This is a problem every parent of every child should consider. Research shows that about 6% of young people suffer from an eating disorder and this figure is thought to be low. The next time you are at a school assembly, look around. There are likely to be at least 10 kids there who have an eating disorder. One of them may even be your own. It is thought that the "anorexic mentality" is in place long before there is physical evidence of the disease. Has your thirteen -year-old been on a diet lately? Stats say that there is an 80% likelihood that she has been. Dieting at a young age puts children at risk for anorexia.

The cause of an eating disorder in any one child is unclear because multiple factors appear to play a role. Genetic factors, family interaction patterns, and the individual's own character and personality have all been implicated. But to summarize the problem in a single sentence, it appears that the illness is a response to coping with stress in genetically predisposed children who are filled with denial about their feelings and weight. There! Quick, short, concise, and anything but simple. This single sentence has many implications for parents and parenting. Let's take a brief look at each of these contributing factors individually and provide parenting responses that might be helpful in combating eating disorders.

1. The Genetic Factor in Eating Disorders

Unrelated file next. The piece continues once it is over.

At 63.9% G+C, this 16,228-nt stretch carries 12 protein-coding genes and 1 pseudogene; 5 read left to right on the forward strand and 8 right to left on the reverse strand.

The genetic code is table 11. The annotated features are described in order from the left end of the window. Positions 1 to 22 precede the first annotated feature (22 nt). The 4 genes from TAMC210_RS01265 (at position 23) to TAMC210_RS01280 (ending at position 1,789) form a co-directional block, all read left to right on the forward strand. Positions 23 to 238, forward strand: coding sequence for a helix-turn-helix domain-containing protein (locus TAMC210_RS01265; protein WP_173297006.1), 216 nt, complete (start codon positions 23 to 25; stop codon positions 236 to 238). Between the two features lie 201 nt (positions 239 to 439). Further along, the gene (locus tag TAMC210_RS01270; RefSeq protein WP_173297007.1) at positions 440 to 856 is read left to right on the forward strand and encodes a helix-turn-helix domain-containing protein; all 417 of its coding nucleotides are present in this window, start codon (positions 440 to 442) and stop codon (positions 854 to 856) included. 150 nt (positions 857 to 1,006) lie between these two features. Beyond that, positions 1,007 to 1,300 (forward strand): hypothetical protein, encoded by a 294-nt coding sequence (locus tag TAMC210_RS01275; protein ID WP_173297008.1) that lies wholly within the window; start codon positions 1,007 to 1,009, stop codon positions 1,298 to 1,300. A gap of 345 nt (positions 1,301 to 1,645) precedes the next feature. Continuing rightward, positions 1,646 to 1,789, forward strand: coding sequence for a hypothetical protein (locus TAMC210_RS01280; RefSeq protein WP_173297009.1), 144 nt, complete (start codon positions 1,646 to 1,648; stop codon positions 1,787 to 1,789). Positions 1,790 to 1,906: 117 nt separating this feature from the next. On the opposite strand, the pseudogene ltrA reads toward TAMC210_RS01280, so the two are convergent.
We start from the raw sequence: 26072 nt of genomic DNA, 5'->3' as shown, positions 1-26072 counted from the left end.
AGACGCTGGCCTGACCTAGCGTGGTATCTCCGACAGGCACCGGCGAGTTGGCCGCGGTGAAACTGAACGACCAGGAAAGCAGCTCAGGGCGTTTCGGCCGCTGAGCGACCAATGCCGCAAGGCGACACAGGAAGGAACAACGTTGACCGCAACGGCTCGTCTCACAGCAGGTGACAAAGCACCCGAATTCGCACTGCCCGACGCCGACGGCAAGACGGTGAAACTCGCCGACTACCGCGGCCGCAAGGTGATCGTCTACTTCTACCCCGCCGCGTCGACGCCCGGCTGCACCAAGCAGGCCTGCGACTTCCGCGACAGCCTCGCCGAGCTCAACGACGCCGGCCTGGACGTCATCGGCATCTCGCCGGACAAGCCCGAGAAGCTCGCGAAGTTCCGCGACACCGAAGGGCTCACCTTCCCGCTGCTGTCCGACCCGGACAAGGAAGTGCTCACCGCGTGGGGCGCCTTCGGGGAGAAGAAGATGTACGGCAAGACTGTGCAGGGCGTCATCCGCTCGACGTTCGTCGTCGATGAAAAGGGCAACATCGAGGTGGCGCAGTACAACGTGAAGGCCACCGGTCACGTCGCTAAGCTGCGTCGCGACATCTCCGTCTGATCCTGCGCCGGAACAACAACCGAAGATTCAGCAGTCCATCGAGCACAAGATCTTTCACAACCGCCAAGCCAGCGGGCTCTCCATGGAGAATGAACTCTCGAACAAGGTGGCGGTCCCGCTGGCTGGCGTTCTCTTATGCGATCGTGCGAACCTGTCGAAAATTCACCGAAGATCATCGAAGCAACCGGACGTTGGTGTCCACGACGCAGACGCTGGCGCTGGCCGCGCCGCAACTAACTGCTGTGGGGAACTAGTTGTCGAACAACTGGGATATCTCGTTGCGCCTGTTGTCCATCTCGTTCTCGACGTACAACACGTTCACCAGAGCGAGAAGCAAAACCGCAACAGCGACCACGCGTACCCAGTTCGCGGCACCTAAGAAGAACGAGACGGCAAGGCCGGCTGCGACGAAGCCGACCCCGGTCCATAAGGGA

Eating disorders, like many other behavioral illnesses, appear to run in families. Not only does the illness itself run in families but the predisposing temperament seems to as well. The one good thing about illnesses that run in families is the fact that children can be prepared to recognize warning factors prior to the onset of the problem. When children are forewarned, they are forearmed. This forewarning is best carried out in a heart-to-heart discussion about possible future problems. A loving parent, relative, or counselor can initiate dialogue before the child is an adolescent, in an informative, non-hand-wringing and factual manner that indicates a hopeful outlook for a healthy future.

2. Anorexia and Bulimia as a Way of Coping with Stress

Food and emotions are closely linked. Over- and under-eating change brain chemicals that affect anxiety and depression. They are both often unhappy and ineffective ways of coping with stress. An authority on anorexia recently noted that a child's inherent vulnerabilities "load the gun," and environmental stresses "pull the trigger." So, assuming inherent vulnerabilities like genetics are unchangeable, how can we avoid pulling the trigger? Is it possible that we can use parenting techniques that will reduce the odds of pulling the trigger?